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Labor rules for harvest, ginning

Farmers and ginners who hire laborers during the harvesting and ginning season need to be sure they’re in compliance with all the rules and regs related to compensation, migrant housing, and child labor.

Failure to comply can result in penalties, says Eric Nash, assistant district director for the U.S. Department of Labor’s Wage and Hour Division at Jackson, Miss.

“Mississippi farmers have made tremendous improvements in compliance in the last eight years,” he said at the joint annual meeting of the Southern Cotton Ginners Association and the Delta Council’s Ginning and Cotton Quality Improvement Committee at Stoneville, Miss. “But every employer needs to be aware of these laws and take the necessary steps to comply.”

Accurate recordkeeping of salaries, wages, and bonuses is a must, Nash says.

“Each year, we find recordkeeping violations. Detailed, up-to-date records of hours worked and wages paid can offer protection for you and the employee in case questions arise.”

The current minimum wage is $7.25 per hour, he notes, and all workers must be paid at least that amount.

Employers must also be sure to comply with rules regarding overtime and bonuses, Nash says. “If there are questions about how these should be handled, don’t hesitate to contact us for assistance rather than risk incurring a penalty.”

Although the sharp decline in cotton acres has resulted in fewer migrant workers being used by farmers and ginners, he says those hiring such workers must be sure to follow regulations regarding compensation and housing, if such facilities are provided.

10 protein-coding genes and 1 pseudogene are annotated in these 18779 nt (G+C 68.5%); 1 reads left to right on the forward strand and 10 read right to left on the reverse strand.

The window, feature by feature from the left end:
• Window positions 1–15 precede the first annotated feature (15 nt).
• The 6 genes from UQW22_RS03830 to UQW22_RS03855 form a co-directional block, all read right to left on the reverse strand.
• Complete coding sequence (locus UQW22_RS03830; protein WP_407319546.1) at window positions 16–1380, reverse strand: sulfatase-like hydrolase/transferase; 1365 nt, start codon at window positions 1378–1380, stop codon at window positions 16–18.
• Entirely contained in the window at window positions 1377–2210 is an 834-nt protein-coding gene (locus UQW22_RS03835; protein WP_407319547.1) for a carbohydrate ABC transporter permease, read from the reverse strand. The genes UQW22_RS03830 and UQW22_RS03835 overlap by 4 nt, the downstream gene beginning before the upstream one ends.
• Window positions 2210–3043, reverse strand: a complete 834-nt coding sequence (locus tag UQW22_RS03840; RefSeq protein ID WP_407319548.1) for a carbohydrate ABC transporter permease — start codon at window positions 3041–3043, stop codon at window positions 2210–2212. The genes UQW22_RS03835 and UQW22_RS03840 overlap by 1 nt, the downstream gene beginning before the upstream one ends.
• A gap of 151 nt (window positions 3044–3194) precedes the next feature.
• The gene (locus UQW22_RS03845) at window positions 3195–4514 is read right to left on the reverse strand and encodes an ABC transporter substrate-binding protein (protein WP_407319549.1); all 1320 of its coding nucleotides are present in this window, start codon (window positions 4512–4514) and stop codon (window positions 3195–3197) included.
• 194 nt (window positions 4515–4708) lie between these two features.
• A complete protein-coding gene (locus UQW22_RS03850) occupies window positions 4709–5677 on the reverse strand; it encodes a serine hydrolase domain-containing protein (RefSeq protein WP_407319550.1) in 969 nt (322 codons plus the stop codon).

If a worker is away from his place of residence overnight, he is considered migrant labor, Nash notes.

Among other requirements, “If you offer housing to workers, you must complete a 96-item inspection 45 days before workers occupy the housing.”

Investigators continue to see occasional violations of child labor regulations, he says.

“These are pretty specific as to what youngsters can and cannot do, so please be aware of these rules.”

Labor-related questions may be directed to Wage and Hour Division district offices in each state. Telephone numbers are: Mississippi, (601) 965-4347; Arkansas, (501) 223-9114; Tennessee, (901) 544-3418; Louisiana, (504) 589-6171; and Missouri, (314) 539-2706. The nationwide number is 866/487-9243.


TAGS: Legislative
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